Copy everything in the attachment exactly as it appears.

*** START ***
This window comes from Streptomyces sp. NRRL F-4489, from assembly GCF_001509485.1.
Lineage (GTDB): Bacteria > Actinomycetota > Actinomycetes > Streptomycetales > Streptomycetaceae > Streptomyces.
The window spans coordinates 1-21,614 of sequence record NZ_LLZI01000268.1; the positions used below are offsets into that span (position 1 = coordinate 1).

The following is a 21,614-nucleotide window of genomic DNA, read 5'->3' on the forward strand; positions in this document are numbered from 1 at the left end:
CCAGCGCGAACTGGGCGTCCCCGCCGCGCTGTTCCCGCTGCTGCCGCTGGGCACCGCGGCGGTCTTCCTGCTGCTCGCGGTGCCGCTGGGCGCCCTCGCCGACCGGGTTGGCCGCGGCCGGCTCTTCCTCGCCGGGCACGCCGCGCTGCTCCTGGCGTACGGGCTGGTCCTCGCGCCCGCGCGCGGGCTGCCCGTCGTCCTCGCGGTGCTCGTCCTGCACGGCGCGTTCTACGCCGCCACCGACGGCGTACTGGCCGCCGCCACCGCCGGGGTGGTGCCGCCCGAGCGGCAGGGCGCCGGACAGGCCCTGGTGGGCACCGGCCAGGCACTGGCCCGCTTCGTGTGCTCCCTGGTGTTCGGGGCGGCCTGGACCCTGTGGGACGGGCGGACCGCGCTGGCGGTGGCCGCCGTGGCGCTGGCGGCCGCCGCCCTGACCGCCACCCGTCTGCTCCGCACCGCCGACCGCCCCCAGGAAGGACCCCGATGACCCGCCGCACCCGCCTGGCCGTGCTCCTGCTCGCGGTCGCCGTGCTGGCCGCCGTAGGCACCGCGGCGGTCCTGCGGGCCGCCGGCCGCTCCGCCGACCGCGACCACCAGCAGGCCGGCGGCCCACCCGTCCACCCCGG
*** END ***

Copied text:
This window comes from Streptomyces sp. NRRL F-4489, from assembly GCF_001509485.1.
Lineage (GTDB): Bacteria > Actinomycetota > Actinomycetes > Streptomycetales > Streptomycetaceae > Streptomyces.
The window spans coordinates 1-21,614 of sequence record NZ_LLZI01000268.1; the positions used below are offsets into that span (position 1 = coordinate 1).

The following is a 21,614-nucleotide window of genomic DNA, read 5'->3' on the forward strand; positions in this document are numbered from 1 at the left end:
CCAGCGCGAACTGGGCGTCCCCGCCGCGCTGTTCCCGCTGCTGCCGCTGGGCACCGCGGCGGTCTTCCTGCTGCTCGCGGTGCCGCTGGGCGCCCTCGCCGACCGGGTTGGCCGCGGCCGGCTCTTCCTCGCCGGGCACGCCGCGCTGCTCCTGGCGTACGGGCTGGTCCTCGCGCCCGCGCGCGGGCTGCCCGTCGTCCTCGCGGTGCTCGTCCTGCACGGCGCGTTCTACGCCGCCACCGACGGCGTACTGGCCGCCGCCACCGCCGGGGTGGTGCCGCCCGAGCGGCAGGGCGCCGGACAGGCCCTGGTGGGCACCGGCCAGGCACTGGCCCGCTTCGTGTGCTCCCTGGTGTTCGGGGCGGCCTGGACCCTGTGGGACGGGCGGACCGCGCTGGCGGTGGCCGCCGTGGCGCTGGCGGCCGCCGCCCTGACCGCCACCCGTCTGCTCCGCACCGCCGACCGCCCCCAGGAAGGACCCCGATGACCCGCCGCACCCGCCTGGCCGTGCTCCTGCTCGCGGTCGCCGTGCTGGCCGCCGTAGGCACCGCGGCGGTCCTGCGGGCCGCCGGCCGCTCCGCCGACCGCGACCACCAGCAGGCCGGCGGCCCACCCGTCCACCCCGG